Third reading is the stage at which the Commons formally approves a bill. At this point, there is no obvious reason why Bill C-43 will not receive third reading before the House of Commons recesses.
The Senate follows the same Commons process of first, second and third reading plus separate committee review by the Senate Committee on Finance. There are three significant observations to be made about the Senate review process:
(a) Length of Process - As in the Commons, the length of time required to move a bill through the three readings in the Senate will depend to a significant extent on the size and complexity of the bill.
(b) Amendments - Where the Senate Standing Committee on Finance refers a bill back to the Senate with amendments and the Senate approves those amendments, the bill must go back to the Commons. The House of Commons must concur with the amendments, if the bill is to be enacted. This occurred, for example, to the bill to enact the GST.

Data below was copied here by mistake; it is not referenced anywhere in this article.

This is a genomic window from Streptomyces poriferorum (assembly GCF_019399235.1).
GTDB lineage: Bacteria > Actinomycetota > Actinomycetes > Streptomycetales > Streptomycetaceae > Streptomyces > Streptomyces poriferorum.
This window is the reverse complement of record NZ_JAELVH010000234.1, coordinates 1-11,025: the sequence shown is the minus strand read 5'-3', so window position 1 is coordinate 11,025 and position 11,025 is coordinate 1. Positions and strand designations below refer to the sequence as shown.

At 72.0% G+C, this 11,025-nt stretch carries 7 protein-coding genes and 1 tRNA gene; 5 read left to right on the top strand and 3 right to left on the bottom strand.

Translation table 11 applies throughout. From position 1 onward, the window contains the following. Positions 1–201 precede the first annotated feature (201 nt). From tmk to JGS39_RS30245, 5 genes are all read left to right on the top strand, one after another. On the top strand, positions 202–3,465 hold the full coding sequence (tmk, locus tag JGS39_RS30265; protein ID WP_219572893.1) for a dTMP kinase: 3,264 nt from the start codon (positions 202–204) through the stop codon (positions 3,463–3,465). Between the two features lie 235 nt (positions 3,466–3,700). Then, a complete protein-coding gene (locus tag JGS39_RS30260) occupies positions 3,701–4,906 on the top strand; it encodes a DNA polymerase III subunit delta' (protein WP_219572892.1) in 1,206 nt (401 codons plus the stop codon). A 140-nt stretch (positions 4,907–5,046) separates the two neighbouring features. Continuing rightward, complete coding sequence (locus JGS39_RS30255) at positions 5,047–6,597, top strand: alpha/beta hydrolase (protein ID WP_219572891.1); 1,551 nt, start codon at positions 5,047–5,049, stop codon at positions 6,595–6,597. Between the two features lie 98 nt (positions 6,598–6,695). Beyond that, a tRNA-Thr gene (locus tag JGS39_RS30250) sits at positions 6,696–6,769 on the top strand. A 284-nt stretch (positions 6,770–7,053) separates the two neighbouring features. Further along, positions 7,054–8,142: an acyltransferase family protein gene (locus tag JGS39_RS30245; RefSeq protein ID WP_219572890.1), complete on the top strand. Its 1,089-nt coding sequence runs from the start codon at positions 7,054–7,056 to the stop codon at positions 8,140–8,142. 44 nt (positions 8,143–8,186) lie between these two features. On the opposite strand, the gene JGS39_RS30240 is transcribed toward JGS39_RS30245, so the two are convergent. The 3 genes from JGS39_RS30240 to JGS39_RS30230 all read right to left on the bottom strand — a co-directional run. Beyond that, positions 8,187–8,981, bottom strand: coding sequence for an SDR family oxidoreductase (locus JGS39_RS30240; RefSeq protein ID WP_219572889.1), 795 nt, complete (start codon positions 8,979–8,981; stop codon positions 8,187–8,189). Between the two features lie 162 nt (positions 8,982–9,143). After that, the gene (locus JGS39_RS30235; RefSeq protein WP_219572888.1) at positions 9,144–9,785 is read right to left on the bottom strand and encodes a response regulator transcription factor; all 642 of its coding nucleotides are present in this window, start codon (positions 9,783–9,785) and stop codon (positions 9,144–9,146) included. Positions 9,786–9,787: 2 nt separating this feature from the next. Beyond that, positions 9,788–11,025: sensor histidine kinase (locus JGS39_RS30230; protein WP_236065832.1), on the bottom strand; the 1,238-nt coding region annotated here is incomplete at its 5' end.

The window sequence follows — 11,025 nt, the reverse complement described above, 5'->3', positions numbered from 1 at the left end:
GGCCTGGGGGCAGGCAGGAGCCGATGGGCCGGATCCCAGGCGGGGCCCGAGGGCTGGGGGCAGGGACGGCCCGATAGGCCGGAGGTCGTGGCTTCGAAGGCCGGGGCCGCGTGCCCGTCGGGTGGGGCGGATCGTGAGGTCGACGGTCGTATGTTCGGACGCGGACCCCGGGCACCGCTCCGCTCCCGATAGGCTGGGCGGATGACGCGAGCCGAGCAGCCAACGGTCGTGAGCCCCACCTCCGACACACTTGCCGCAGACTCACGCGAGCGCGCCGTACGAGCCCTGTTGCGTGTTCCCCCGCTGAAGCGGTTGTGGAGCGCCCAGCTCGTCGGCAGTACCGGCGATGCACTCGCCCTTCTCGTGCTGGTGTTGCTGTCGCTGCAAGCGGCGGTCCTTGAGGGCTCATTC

(c) Liberal Majority - The Liberals have a majority in the Senate and also in the Senate Standing Committee on Finance. The Liberal majority means that there is a reasonable possibility that the Senate will deal with Bill C-43 expeditiously and without proposing amendments. It is more likely that the Senate will engage in procedural wrangling over the NDP spending bill.
Royal Assent and Proclamation
Once passed by both houses of Parliament, a bill must receive Royal Assent to become law. Royal Assent is approval of the Crown, which in practice is never refused. It is given by a Supreme Court Justice, acting as Deputy Governor General. A law typically comes into force upon Royal Assent. However, specific provisions may have retroactive effective dates (and tax measures frequently do). Some bills or provisions thereof are specified by their terms to come into effect after Royal Assent, upon proclamation. Proclamation is an act of the Governor-in-Council, who is the Governor General acting upon the advice of the Cabinet.